Senator Sherrod Brown of Ohio is pushing the former vice president’s aides to commit resources to his state, a longstanding political battleground that, after Mrs. Clinton’s dismal showing, many Democrats had concluded was out of their grasp.
“Ohio was a bellwether until 2016,” Mr. Brown said, arguing that Ohioans, unlike Sun Belt voters who’ve backed only Republicans, can be lured back because they’ve long voted for Democrats like Mr. Biden.
Mr. Biden’s advisers point out that he needs only 270 electoral votes to win and that remains their first objective. Their caution reflects the sobering possibility that, in the end, none of the conservative-leaning states will flip to Mr. Biden, and that his lead in Florida and the critical Midwestern states is more tenuous than polls suggest right now.
“When you look under the hood, we are ahead in the majority of the battleground states, but we expect them to tighten because these are battleground states in a pretty polarized electorate,” said Ms. O’Malley Dillon.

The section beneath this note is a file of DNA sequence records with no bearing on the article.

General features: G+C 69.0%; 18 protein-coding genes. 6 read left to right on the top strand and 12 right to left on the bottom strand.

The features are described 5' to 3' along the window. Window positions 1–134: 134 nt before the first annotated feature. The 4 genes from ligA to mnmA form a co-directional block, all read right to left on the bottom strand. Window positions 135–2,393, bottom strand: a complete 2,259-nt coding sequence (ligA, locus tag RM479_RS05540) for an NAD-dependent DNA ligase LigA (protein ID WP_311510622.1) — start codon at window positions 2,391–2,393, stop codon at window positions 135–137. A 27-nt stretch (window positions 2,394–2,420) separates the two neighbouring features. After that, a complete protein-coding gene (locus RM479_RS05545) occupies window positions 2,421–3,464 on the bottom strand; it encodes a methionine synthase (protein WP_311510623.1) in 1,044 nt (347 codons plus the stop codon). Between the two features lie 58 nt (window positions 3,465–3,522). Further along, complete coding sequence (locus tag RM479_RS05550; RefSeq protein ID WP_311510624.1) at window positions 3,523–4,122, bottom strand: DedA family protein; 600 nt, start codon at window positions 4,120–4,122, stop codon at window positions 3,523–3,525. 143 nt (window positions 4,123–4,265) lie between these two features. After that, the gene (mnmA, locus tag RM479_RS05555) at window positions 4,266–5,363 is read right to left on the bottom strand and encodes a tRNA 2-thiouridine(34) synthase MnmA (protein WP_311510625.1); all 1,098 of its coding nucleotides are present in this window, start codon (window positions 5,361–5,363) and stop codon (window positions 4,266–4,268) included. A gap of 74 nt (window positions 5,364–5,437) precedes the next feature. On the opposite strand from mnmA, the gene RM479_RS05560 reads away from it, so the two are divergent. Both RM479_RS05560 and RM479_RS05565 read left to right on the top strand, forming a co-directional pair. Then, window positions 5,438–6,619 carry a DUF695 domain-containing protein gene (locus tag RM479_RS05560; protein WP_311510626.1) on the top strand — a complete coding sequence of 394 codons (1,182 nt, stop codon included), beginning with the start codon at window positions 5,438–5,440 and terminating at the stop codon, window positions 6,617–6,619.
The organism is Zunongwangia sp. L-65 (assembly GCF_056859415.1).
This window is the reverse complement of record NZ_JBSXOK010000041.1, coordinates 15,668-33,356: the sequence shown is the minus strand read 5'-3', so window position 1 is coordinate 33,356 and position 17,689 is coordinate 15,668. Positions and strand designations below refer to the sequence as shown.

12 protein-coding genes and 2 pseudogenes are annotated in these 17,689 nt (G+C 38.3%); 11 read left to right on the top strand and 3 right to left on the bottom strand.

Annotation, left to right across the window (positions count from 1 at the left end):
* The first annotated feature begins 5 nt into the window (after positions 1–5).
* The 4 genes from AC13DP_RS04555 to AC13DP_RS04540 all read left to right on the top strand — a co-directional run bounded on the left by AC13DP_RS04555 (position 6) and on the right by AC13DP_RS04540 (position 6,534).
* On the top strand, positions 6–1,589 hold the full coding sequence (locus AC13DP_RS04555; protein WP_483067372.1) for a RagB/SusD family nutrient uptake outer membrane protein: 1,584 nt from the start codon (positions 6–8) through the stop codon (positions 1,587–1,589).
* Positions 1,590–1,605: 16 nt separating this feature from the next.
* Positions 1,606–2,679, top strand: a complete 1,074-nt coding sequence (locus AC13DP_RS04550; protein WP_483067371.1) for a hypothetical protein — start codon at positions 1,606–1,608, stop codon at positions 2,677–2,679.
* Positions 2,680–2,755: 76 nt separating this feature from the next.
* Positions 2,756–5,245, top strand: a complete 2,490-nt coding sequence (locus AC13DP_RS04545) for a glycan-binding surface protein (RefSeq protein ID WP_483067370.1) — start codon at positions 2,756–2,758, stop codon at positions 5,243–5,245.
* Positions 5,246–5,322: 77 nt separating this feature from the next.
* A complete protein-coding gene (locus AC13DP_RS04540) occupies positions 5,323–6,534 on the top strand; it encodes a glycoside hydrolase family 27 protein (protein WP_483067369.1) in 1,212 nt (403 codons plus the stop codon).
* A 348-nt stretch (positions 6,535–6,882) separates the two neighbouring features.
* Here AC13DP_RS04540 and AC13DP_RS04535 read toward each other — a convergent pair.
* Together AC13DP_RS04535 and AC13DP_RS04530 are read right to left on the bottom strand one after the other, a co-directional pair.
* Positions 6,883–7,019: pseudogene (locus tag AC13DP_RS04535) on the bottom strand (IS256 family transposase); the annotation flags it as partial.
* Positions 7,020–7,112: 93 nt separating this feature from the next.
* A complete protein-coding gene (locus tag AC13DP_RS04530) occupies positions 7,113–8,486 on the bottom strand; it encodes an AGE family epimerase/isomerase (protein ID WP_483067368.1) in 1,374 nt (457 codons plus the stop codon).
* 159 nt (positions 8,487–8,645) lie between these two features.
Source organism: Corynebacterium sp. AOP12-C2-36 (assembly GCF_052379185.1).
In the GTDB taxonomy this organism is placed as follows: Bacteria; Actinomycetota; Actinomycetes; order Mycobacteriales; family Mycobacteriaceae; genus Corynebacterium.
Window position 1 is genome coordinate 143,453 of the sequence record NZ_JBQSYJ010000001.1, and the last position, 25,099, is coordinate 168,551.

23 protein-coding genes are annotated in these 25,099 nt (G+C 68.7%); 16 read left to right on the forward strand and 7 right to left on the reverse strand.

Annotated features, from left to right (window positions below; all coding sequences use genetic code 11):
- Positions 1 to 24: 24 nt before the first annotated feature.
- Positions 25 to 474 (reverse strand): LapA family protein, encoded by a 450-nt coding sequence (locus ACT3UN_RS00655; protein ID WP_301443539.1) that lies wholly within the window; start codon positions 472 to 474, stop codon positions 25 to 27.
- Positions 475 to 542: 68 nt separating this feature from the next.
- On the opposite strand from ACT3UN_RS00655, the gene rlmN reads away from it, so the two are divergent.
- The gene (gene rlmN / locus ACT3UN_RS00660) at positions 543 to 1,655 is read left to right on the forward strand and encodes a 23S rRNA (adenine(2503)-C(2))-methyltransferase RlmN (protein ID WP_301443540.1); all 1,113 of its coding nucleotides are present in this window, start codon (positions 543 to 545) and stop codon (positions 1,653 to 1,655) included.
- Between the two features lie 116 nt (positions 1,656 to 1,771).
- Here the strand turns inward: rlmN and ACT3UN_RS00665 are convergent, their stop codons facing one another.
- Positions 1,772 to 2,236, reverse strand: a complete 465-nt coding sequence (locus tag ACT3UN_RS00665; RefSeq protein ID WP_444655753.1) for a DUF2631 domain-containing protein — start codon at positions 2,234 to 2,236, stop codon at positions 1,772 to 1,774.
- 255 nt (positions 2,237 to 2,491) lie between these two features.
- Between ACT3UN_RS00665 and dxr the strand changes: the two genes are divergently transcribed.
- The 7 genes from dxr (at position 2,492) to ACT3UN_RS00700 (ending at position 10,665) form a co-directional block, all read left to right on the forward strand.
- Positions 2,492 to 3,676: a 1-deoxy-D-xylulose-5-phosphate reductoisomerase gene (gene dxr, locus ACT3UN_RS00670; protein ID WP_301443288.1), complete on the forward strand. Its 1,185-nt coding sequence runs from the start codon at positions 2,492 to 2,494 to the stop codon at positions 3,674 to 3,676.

While Mr. Biden’s aides assess the landscape, Mr. Trump is signaling where he thinks the race is headed.
Last week, the president spent just over $150,000 on television ads in Michigan, where polls have him significantly trailing, while he poured over $1.3 million into commercials in Georgia and over $600,000 in Ohio, where surveys show a dead heat, according to the firm Advertising Analytics.
No state offers as big a temptation, and potential payoff, as Texas, with its increasingly Democratic, and diverse, urban centers. Beyond its importance in the presidential race, Texas provides House Democrats more pickup opportunities than any other state and the prospect of claiming a majority of seats in the state House and on the state Supreme Court, both of which could prove pivotal for redistricting.